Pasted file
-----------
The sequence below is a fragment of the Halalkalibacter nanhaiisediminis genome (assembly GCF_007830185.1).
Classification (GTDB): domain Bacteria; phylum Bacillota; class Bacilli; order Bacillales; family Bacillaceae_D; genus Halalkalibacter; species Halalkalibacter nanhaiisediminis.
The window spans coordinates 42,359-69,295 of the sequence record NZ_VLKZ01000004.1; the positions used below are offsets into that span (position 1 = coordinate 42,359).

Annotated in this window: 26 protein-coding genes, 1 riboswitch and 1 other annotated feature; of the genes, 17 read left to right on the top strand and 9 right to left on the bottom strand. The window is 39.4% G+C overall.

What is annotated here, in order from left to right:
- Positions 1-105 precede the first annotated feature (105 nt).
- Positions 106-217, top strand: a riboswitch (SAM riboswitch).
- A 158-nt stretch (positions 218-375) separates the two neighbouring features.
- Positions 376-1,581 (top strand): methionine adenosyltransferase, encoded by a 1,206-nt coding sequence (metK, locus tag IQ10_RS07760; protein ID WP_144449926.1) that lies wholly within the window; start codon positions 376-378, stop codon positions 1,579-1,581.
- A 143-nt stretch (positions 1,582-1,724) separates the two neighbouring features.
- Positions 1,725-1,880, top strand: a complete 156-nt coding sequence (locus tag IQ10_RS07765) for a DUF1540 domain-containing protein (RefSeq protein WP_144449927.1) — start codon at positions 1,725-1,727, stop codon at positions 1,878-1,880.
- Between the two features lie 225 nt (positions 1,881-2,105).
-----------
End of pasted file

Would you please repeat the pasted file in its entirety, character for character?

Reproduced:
The sequence below is a fragment of the Halalkalibacter nanhaiisediminis genome (assembly GCF_007830185.1).
Classification (GTDB): domain Bacteria; phylum Bacillota; class Bacilli; order Bacillales; family Bacillaceae_D; genus Halalkalibacter; species Halalkalibacter nanhaiisediminis.
The window spans coordinates 42,359-69,295 of the sequence record NZ_VLKZ01000004.1; the positions used below are offsets into that span (position 1 = coordinate 42,359).

Annotated in this window: 26 protein-coding genes, 1 riboswitch and 1 other annotated feature; of the genes, 17 read left to right on the top strand and 9 right to left on the bottom strand. The window is 39.4% G+C overall.

What is annotated here, in order from left to right:
- Positions 1-105 precede the first annotated feature (105 nt).
- Positions 106-217, top strand: a riboswitch (SAM riboswitch).
- A 158-nt stretch (positions 218-375) separates the two neighbouring features.
- Positions 376-1,581 (top strand): methionine adenosyltransferase, encoded by a 1,206-nt coding sequence (metK, locus tag IQ10_RS07760; protein ID WP_144449926.1) that lies wholly within the window; start codon positions 376-378, stop codon positions 1,579-1,581.
- A 143-nt stretch (positions 1,582-1,724) separates the two neighbouring features.
- Positions 1,725-1,880, top strand: a complete 156-nt coding sequence (locus tag IQ10_RS07765) for a DUF1540 domain-containing protein (RefSeq protein WP_144449927.1) — start codon at positions 1,725-1,727, stop codon at positions 1,878-1,880.
- Between the two features lie 225 nt (positions 1,881-2,105).